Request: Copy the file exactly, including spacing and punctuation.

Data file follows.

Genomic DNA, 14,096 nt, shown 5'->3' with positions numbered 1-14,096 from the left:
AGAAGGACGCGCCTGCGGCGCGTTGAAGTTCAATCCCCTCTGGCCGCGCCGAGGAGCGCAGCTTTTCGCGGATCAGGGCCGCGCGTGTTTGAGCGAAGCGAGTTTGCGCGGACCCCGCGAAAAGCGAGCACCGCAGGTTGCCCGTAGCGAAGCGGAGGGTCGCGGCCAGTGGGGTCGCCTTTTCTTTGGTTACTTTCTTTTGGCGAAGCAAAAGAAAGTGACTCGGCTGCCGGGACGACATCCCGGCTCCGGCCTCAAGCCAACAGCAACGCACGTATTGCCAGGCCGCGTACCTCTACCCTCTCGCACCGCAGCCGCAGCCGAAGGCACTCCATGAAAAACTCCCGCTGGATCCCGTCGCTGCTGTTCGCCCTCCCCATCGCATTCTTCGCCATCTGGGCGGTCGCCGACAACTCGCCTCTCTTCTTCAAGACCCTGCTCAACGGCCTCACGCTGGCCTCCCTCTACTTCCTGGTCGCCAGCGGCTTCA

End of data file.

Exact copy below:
Genomic DNA, 14,096 nt, shown 5'->3' with positions numbered 1-14,096 from the left:
AGAAGGACGCGCCTGCGGCGCGTTGAAGTTCAATCCCCTCTGGCCGCGCCGAGGAGCGCAGCTTTTCGCGGATCAGGGCCGCGCGTGTTTGAGCGAAGCGAGTTTGCGCGGACCCCGCGAAAAGCGAGCACCGCAGGTTGCCCGTAGCGAAGCGGAGGGTCGCGGCCAGTGGGGTCGCCTTTTCTTTGGTTACTTTCTTTTGGCGAAGCAAAAGAAAGTGACTCGGCTGCCGGGACGACATCCCGGCTCCGGCCTCAAGCCAACAGCAACGCACGTATTGCCAGGCCGCGTACCTCTACCCTCTCGCACCGCAGCCGCAGCCGAAGGCACTCCATGAAAAACTCCCGCTGGATCCCGTCGCTGCTGTTCGCCCTCCCCATCGCATTCTTCGCCATCTGGGCGGTCGCCGACAACTCGCCTCTCTTCTTCAAGACCCTGCTCAACGGCCTCACGCTGGCCTCCCTCTACTTCCTGGTCGCCAGCGGCTTCA